SLAE64 Assignment 3 - Egg Hunter Shellcode

4 minute read


This third assignment is to create an Egg Hunter shellcode and a working demo, with a payload easily configurable.

All the source code for this assignment can be found on my github repository

The Egg Hunter technique

I will re-use the same technique as for the SLAE 32 assignment, I will not explain the technique again so if you want to know more about the principle of the egg hunter please take a look at the links below :
My blog post for the SLAE 32bits
A reference paper by Skape : Safely Searching Process Virtual Address Space
A tutorial on memory paging : x86 Paging Tutorial

A minor difference

The syscall sigaction has been replaced by the rt_sigaction syscall, which take an additional argument :

From the manual page :

The original Linux system call was named sigaction().  However, with the addition of real-time sig‐
nals in Linux 2.2, the fixed-size, 32-bit sigset_t type supported by that system call was no longer
fit for purpose.  Consequently, a new system call, rt_sigaction(), was added to support an enlarged
sigset_t type.  The new system call takes a fourth argument, size_t sigsetsize, which specifies the
size in bytes of the signal sets in act.sa_mask and oldact.sa_mask.  This argument is currently re‐
quired  to  have  the  value sizeof(sigset_t) (or the error EINVAL results).  The glibc sigaction()
wrapper function hides these details from us, transparently calling rt_sigaction() when the  kernel
provides it.

The fourth argument is sigsetsize which is the value of sizeof(sigset_t) The old one was 32-bits and it has been enlarged so we can assume that the new one is 64bits…

But it’s better to be sure, from /usr/include/asm-generic/signal.h we can see :

#define _NSIG		64

	... ...

typedef struct {
	unsigned long sig[_NSIG_WORDS];
} sigset_t;

So we need to know the _NSIG_WORDS (_NSIG / _NSIG_BPW) size to know the sigset_t size. We have the value of _NSIG which is 64

For _NSIG_BPW it is set to __BITS_PER_LONG so we need to look into /usr/include/x86_64-linux-gnu/asm/bitsperlong.h

#if defined(__x86_64__) && !defined(__ILP32__)
# define __BITS_PER_LONG 64
# define __BITS_PER_LONG 32

ILP32 envirronment is for 32-bit Linux systems, 64-bit Linux systems are LP64, So this is were we can find the __BITS_PER_LONG definition and see that a long is 64 bits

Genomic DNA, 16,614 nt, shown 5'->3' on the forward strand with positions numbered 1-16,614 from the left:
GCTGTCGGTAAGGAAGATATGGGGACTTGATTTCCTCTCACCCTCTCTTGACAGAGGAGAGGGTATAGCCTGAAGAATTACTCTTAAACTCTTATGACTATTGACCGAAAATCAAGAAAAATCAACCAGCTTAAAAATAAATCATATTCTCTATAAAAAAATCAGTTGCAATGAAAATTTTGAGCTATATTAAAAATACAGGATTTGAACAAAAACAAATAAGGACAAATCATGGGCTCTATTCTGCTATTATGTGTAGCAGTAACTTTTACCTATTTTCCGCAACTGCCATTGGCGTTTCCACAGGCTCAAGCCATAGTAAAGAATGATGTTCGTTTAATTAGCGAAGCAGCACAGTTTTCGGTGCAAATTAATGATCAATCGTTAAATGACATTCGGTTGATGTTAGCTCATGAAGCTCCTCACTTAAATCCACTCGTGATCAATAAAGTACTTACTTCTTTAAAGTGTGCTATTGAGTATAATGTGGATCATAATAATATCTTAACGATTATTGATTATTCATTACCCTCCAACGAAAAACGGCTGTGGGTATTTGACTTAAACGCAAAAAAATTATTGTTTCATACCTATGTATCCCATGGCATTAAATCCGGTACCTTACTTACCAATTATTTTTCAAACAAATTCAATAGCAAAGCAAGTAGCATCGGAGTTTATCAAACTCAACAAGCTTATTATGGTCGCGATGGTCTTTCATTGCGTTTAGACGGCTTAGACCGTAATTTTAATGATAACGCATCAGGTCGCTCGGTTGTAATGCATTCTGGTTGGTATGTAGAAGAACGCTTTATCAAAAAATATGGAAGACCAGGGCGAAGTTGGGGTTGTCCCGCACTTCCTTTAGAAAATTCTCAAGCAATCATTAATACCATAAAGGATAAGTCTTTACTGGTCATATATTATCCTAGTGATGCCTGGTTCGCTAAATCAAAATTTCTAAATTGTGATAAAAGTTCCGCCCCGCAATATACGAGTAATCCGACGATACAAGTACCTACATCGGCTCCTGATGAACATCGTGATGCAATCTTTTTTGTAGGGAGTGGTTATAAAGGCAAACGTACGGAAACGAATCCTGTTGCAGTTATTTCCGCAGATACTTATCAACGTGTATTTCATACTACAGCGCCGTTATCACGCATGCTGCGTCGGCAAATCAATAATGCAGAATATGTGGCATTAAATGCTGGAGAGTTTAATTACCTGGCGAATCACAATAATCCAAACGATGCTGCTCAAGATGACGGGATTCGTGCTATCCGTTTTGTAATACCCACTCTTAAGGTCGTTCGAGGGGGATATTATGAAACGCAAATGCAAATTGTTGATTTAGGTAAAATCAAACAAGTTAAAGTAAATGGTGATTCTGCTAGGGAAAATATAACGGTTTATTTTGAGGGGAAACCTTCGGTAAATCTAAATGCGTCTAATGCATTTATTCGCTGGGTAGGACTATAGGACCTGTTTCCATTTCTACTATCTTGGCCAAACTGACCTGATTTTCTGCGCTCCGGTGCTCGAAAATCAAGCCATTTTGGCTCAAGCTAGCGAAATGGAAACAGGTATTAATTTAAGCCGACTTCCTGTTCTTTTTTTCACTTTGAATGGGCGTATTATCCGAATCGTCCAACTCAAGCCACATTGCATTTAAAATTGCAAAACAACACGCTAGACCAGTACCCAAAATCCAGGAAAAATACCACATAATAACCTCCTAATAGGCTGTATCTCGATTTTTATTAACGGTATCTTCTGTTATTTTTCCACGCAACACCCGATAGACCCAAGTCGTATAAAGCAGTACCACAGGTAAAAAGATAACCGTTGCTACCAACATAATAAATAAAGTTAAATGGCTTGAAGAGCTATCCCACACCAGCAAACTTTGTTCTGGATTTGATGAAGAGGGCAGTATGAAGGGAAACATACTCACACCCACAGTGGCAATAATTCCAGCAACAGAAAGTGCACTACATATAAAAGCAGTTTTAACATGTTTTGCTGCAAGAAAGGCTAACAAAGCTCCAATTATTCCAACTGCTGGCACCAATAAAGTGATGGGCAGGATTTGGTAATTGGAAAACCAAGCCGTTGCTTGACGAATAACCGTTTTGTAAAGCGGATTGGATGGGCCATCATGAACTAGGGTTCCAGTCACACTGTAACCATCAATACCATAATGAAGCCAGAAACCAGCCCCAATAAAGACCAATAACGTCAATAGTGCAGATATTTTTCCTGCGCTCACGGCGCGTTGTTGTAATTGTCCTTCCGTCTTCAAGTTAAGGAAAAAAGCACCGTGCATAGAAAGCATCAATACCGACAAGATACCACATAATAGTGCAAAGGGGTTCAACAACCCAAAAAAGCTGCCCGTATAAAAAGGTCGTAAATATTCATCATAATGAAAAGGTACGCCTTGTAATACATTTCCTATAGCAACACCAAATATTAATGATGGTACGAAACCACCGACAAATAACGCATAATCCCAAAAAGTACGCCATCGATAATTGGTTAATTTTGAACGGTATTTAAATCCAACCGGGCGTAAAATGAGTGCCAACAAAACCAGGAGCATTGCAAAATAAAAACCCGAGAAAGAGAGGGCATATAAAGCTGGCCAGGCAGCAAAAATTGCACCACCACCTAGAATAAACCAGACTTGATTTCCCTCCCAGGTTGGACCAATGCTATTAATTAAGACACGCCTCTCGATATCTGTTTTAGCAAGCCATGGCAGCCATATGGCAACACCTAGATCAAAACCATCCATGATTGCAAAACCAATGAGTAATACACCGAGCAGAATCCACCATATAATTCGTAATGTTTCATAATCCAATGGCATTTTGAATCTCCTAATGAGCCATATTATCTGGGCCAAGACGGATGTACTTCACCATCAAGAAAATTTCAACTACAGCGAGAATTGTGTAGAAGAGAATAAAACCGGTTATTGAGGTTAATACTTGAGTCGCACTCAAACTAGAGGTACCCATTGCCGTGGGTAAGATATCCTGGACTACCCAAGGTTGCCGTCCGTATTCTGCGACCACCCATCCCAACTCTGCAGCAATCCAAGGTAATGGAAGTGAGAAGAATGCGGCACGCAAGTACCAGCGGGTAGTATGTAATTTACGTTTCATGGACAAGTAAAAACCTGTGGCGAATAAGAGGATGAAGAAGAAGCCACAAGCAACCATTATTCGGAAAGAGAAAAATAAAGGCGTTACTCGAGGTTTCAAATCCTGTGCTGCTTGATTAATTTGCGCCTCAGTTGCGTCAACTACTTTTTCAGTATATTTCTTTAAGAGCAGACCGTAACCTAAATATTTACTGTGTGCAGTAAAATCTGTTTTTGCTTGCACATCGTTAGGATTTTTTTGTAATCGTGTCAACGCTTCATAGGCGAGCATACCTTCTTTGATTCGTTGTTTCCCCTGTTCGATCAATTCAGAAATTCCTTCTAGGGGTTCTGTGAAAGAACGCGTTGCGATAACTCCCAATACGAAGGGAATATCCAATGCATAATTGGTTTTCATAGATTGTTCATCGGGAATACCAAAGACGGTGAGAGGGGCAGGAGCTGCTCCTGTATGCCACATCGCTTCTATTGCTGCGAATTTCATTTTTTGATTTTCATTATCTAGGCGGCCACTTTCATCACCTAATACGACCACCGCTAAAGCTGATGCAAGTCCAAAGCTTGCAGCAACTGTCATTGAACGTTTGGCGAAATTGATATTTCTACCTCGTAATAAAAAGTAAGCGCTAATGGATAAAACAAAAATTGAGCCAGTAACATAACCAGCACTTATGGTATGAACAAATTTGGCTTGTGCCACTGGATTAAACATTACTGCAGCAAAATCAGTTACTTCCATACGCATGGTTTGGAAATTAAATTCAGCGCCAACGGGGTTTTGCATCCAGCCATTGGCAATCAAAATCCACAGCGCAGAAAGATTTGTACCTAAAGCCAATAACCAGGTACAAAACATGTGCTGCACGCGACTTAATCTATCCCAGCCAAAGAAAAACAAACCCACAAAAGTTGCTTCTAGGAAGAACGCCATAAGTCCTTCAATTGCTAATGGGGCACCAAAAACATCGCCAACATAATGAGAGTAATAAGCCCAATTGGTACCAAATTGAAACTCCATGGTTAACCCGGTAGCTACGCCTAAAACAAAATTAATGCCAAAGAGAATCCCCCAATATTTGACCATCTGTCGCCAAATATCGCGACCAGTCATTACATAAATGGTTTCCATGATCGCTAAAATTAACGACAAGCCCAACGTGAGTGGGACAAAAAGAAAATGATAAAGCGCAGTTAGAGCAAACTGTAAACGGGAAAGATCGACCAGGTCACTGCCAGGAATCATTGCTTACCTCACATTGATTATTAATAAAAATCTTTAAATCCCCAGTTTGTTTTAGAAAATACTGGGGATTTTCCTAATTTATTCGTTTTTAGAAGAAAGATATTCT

Finally the sigset_t size is sizeof(unsigned long sig[64 / 64])), the size of an array of one long so 8 bytes.

The assembly code

; shellcode length 45 bytes


     xor esi, esi       ; set RSI to 0 to start from 0x000000001000 memory address

;    lea rsi, [rel _start - 0x1000]  
                        ; uncomment to test the egghunter with shellcode.cpp, 
                        ; will start from the current memory page 
                        ; after "next_page" instructions 
                        ; and so we will not wait hours to see if the egghunter works

    cld                 ; Ensure that we search in memory in the reverse stack order
			; from lower to higher memory address

    push 8              ; sigset_t size
    pop r10             ; R10 set to sigsetsize

    or si, 0xfff        ; Set RSI pointing to the last byte of the current page

    inc rsi             ; Next offset, and next page if RSI is set to 0x0fff			
    jz next_page        ; if RSI point to 0x00 (null ptr) got to next_page

    xor edi, edi        ; set RDI to invalid signum (for more robustness cf. Skape paper)
    push 13
    pop rax             ; rt_sigaction syscall number
    cdq                 ; set RDX to null pointer

    cmp al, 0xf2        ; check if EFAULT
    jz next_page        ; if EFAULT go to next page

    mov eax, 0x50905090 ; set EAX to our egg signature value
    mov rdi, rsi        ; set RDI to point to the address we want to check

    scasd               ; test for the first four bytes of the egg
                        ; scasd compare EAX with DWORD at the address set in RDI,
                        ; then increment the RDI register (DF is set to 0)
    jnz next_address    ; if it's not our egg signature go to the next address

    scasd               ; test for the four last bytes of the egg
    jnz next_address    ; if it's not go to the next address

    jmp rdi             ; Jump to our true payload,
                        ; The address following our egg

The hunt

For the demonstration I’ve uncommented the second line :
lea rsi, [rel _start - 0x1000] Because it take a lot much more time to search through all memory in x64

root@kali:~# ./ sigaction-egghunter
[x] Assembling...
[x] Linking...
[x] Dumped shellcode :

Then we add it to the following c++ code :

#include <iostream>

#define EGG "\x90\x50\x90\x50"

unsigned char egghunter[] = "\x48\x8d\x35\xf9\xef\xff\xff\xfc\x6a\x08\x41\x5a\x66\x81\xce\xff\x0f\x48\xff\xc6\x74\xf6\x31\xff\x6a\x0d\x58\x99\x0f\x05\x3c\xf2\x74\xea\xb8\x90\x50\x90\x50\x48\x89\xf7\xaf\x75\xe4\xaf\x75\xe1\xff\xe7";

unsigned char payload[] = EGG EGG \
"Hello !\n" payload
    mov rax,0x0A21206f6c6c6548
    push rax
    mov rsi, rsp

    xor edi, edi
    mul edi
    inc edi
    mov dl, 8
    inc eax

    mov al, 60

int main() {

    std::cout << "Payload size : " << sizeof(payload) - 9 << std::endl;
    std::cout << "Egghunter size : " << sizeof(egghunter) - 1 << std::endl;

    void (* hunt)() = (void (*)()) egghunter;

    return 0;

And we run it :

skrox@kali:~$ g++ -fno-stack-protector -z execstack -o shellcode shellcode.cpp 
skrox@kali:~$ ./shellcode 
Payload size : 30
Egghunter size : 50
Hello !

And it’s over, see you next time :)

This blog post has been created for completing the requirements of the SecurityTube Linux Assembly Expert certification
Student ID: PA-14186